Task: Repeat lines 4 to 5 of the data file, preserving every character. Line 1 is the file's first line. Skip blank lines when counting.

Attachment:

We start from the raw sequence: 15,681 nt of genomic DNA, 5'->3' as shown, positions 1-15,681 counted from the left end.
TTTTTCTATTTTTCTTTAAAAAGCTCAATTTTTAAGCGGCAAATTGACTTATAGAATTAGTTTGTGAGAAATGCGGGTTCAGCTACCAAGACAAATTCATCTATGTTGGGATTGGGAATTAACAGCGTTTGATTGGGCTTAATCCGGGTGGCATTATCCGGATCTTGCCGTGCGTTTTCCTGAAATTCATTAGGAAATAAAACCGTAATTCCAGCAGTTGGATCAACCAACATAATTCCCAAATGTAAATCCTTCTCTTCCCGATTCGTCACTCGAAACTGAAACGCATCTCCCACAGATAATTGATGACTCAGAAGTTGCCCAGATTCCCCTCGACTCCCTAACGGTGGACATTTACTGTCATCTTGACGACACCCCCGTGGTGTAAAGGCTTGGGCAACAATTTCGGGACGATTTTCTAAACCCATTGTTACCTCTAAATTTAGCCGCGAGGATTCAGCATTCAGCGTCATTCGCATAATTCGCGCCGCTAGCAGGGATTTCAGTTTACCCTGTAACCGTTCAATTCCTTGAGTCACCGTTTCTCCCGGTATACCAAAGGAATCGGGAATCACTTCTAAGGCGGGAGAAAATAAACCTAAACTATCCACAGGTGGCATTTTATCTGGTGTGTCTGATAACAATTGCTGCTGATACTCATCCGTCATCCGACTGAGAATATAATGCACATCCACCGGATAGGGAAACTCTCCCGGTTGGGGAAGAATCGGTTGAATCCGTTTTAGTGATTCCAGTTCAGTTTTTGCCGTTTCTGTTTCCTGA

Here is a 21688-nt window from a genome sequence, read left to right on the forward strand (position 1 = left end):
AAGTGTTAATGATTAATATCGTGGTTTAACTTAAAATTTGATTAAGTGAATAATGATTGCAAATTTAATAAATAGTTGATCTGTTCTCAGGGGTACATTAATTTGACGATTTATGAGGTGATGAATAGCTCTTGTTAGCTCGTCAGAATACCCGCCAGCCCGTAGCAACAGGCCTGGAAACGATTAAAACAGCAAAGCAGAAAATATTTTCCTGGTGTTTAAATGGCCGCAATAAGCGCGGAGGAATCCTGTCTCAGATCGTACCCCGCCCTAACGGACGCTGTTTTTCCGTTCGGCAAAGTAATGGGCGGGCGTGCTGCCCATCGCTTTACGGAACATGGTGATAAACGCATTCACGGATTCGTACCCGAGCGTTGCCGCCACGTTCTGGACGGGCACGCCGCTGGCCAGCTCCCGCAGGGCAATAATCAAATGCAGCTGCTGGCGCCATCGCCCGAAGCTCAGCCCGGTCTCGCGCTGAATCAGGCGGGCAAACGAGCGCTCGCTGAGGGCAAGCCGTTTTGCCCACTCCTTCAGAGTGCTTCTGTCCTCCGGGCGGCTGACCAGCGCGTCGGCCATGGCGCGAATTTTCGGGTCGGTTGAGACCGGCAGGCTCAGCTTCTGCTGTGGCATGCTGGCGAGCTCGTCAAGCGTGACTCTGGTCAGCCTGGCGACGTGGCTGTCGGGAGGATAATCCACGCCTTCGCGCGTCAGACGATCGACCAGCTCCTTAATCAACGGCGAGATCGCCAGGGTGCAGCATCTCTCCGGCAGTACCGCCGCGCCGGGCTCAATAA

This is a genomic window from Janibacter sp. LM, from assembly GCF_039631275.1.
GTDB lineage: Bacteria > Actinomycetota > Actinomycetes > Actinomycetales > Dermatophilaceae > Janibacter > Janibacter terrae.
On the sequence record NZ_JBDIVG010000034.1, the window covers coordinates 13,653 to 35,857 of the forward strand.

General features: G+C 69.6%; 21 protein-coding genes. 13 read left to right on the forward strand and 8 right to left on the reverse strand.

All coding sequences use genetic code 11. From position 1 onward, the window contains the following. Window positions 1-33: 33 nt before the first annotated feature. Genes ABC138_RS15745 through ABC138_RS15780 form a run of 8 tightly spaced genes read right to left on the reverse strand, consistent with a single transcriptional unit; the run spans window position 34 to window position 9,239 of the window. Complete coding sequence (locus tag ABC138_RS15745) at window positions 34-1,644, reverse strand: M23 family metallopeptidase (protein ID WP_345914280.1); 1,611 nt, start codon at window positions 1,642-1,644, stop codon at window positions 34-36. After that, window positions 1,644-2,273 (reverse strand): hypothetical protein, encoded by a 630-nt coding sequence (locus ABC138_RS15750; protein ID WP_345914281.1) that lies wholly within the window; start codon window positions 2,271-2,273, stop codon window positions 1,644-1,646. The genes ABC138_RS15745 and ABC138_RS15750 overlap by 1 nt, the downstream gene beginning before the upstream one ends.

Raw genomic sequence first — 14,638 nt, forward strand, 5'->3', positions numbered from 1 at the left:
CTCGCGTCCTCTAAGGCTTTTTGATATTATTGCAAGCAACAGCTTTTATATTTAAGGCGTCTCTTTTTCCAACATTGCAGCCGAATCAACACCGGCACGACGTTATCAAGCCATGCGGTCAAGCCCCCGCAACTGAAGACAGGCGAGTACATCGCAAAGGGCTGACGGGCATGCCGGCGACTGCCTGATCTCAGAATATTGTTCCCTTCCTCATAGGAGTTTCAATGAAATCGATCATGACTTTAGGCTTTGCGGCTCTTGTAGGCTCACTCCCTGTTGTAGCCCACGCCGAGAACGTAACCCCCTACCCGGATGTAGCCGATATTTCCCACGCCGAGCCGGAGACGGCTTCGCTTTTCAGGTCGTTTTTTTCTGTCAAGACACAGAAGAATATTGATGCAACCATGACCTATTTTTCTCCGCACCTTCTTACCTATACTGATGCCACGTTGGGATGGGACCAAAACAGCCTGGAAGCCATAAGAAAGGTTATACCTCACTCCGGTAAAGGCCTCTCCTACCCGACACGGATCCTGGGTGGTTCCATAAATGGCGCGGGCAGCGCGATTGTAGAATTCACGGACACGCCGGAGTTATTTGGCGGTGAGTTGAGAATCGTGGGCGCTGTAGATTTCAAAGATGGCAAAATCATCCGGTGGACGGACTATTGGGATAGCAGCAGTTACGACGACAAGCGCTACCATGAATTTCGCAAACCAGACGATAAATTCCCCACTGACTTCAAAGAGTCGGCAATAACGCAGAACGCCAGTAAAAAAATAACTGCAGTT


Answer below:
AAGTGTTAATGATTAATATCGTGGTTTAACTTAAAATTTGATTAAGTGAATAATGATTGCAAATTTAATAAATAGTTGATCTGTTCTCAGGGGTACATTAATTTGACGATTTATGAGGTGATGAATAGCTCTTGTTAGCTCGTCAGAATACCCGCCAGCCCGTAGCAACAGGCCTGGAAACGATTAAAACAGCAAAGCAGAAAATATTTTCCTGGTGTTTAAATGGCCGCAATAAGCGCGGAGGAATCCTGTCTCAGATCGTACCCCGCCCTAACGGACGCTGTTTTTCCGTTCGGCAAAGTAATGGGCGGGCGTGCTGCCCATCGCTTTACGGAACATGGTGATAAACGCATTCACGGATTCGTACCCGAGCGTTGCCGCCACGTTCTGGACGGGCACGCCGCTGGCCAGCTCCCGCAGGGCAATAATCAAATGCAGCTGCTGGCGCCATCGCCCGAAGCTCAGCCCGGTCTCGCGCTGAATCAGGCGGGCAAACGAGCGCTCGCTGAGGGCAAGCCGTTTTGCCCACTCCTTCAGAGTGCTTCTGTCCTCCGGGCGGCTGACCAGCGCGTCGGCCATGGCGCGAATTTTCGGGTCGGTTGAGACCGGCAGGCTCAGCTTCTGCTGTGGCATGCTGGCGAGCTCGTCAAGCGTGACTCTGGTCAGCCTGGCGACGTGGCTGTCGGGAGGATAATCCACGCCTTCGCGCGTCAGACGATCGACCAGCTCCTTAATCAACGGCGAGATCGCCAGGGTGCAGCATCTCTCCGGCAGTACCGCCGCGCCGGGCTCAATAA

This is a genomic window from Janibacter sp. LM, from assembly GCF_039631275.1.